Sexual adventures have always been part of Green Park and its history. Part of this unusual history has to do with Green Park’s unique location; part of it has more to do with the social history of gay men’s need in general to ‘subvert’ public space for their own purposes. This is true of where and how gay men could meet, particularly in the period before decriminalisation of homosexual acts in 1984. Denied the possibility of meeting other gay men openly at institutions commonly used by heterosexuals for such purposes – at work, at local churches or social clubs, at the P&C Association, at sporting or bridge clubs, for example – gay men found it necessary to use various public spaces to meet others. Thus parks, beaches, promenades, quiet bush walks, or open woodlands, known as beats in gay parlance, have all been used by gay men at some time or another as discreet places for meeting other gay men. Sexual access has often been an important purpose for such beats, but beats have always played an important role as mere meeting places for gay men, since legitimate commercial venues for meeting other gays have emerged only in the very recent past. And many such places were of dubious legality, and subject to police attention: we perhaps ought not enquire too closely about how they were able to continue to operate.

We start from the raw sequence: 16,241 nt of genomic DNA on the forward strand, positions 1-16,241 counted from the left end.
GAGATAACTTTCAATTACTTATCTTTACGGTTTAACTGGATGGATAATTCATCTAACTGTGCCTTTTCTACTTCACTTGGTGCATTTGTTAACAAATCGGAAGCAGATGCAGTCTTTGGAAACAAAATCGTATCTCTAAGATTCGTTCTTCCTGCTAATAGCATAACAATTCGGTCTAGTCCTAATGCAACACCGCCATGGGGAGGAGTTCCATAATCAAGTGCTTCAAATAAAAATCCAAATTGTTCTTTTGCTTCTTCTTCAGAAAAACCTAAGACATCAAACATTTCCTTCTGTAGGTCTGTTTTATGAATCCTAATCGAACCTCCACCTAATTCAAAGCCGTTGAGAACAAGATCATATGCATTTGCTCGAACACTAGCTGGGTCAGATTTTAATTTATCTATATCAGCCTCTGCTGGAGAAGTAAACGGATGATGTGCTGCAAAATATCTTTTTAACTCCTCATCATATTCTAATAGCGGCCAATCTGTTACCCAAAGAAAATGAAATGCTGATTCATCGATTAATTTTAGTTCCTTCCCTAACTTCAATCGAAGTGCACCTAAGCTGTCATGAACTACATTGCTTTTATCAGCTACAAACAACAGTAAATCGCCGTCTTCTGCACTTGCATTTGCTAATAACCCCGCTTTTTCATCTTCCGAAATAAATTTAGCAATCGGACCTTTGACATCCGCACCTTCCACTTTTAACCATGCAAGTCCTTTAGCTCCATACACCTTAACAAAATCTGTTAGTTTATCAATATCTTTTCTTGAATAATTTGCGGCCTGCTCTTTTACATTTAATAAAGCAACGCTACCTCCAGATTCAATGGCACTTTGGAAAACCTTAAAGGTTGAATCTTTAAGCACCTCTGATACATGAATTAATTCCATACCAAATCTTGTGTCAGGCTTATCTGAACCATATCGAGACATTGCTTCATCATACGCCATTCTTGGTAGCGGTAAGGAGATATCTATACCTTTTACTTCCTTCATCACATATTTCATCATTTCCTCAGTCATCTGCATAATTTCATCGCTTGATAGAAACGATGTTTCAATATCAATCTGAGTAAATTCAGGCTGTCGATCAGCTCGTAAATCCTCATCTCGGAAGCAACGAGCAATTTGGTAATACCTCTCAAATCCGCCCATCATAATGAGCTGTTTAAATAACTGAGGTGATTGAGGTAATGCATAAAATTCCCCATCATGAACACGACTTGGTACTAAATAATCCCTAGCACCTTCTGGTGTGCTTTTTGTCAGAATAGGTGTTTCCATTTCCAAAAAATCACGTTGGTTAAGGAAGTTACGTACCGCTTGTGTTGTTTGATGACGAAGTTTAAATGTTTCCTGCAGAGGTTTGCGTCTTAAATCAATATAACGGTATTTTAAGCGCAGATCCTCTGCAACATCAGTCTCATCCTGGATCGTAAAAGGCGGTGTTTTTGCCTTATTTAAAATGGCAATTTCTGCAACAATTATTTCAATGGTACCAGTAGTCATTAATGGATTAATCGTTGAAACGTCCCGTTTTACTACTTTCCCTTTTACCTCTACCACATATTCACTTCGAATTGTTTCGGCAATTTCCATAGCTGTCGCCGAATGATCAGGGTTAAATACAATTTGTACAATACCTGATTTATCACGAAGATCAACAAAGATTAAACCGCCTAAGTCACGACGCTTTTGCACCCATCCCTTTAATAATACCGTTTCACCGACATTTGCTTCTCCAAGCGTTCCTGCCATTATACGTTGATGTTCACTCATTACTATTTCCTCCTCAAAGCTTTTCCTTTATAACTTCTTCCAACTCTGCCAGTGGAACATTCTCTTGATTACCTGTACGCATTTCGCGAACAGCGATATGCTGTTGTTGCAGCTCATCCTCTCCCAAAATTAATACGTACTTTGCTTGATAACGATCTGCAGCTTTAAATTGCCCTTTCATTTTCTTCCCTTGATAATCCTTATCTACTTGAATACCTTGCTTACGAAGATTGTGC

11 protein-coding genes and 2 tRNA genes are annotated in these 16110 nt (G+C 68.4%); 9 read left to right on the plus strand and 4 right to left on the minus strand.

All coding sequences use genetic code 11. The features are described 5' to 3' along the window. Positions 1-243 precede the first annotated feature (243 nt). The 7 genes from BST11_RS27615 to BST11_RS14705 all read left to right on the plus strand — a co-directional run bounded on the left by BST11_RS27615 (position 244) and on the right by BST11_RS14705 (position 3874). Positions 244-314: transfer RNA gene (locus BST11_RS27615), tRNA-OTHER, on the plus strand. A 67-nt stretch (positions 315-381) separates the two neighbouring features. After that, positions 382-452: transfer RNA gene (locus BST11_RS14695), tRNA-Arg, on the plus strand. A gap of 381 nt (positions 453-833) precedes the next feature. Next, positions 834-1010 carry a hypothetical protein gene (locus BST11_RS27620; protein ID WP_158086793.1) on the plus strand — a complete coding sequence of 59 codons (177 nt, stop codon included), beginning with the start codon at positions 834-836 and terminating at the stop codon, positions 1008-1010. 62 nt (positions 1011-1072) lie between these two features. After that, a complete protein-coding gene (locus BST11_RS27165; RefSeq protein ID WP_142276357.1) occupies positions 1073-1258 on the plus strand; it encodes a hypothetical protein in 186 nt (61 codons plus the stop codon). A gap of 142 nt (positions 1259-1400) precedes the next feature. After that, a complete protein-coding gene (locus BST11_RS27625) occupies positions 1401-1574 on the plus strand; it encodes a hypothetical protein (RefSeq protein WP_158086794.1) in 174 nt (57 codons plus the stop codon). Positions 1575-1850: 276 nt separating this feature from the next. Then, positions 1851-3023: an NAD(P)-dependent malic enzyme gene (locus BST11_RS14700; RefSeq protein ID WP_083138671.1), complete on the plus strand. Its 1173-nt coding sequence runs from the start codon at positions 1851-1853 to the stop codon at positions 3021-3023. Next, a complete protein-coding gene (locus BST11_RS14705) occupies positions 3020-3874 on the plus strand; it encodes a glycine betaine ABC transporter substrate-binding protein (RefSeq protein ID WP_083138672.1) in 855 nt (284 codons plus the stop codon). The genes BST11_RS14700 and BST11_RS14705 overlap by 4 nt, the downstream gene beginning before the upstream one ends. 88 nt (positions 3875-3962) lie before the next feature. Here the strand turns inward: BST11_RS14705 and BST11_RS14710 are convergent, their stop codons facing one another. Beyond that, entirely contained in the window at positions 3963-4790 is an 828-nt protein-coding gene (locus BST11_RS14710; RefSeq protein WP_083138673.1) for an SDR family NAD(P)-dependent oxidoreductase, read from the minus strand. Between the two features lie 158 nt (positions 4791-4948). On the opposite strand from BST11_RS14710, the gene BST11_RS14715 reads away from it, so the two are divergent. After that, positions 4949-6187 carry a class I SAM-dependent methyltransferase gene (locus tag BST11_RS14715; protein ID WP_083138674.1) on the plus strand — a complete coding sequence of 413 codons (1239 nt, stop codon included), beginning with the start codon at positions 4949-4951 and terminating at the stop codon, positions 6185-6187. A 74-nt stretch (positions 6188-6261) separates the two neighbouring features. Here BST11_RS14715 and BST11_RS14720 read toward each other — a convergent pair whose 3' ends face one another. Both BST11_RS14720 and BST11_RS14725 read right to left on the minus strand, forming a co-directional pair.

Thus, in Sydney, virtually any park (and in particular those in the inner-city area, where population densities are highest), has served, and in some cases, still does serve, as a beat. Green Park, and ‘The Wall’ – the stretch of Darlinghurst Road from Oxford Street to Burton Street – should be seen in this tradition. The location in Darlinghurst, between Kings Cross and Oxford Street, has meant that there have always been men walking back and forth between these two areas, both known for their nightlife. Indeed, it is this central location of the park, in a residential area with a high transient population, that has meant that Green Park has served as a focal point for men meeting men over much of the twentieth century.
Once the residence of Alexander Green, hangman of Darlinghurst Gaol, Green Park is a cheery space during the day, but as the many syringe-disposal bins attest, it’s best avoided nocturnally. At the top of the slope, the inverted pink triangular prism backed by black pillars is the Gay & Lesbian Holocaust Memorial.
The memorial was founded by the late Dr Kitty Fischer, who as a young Jewish girl in Auschwitz was kept alive by food smuggled to her by a gay inmate forced to wear the pink triangle. In a lower corner of the park is the Victor Chang Memorial – before he was murdered in 1991, he was a famed heart surgeon who worked at neighbouring St Vincent’s Hospital.
- The Sydney Eye http://sydney-eye.blogspot.com.au/2009/11/wall-darlinghurst.html
- Dictionary of Sydney https://dictionaryofsydney.org/entry/green_park
- Sydney Morning Herald April 16, 2002 http://www.smh.com.au/articles/2002/04/15/1018333485316.html
- Lonely Planet https://www.lonelyplanet.com/australia/sydney/attractions/green-park/a/poi-sig/368021/362319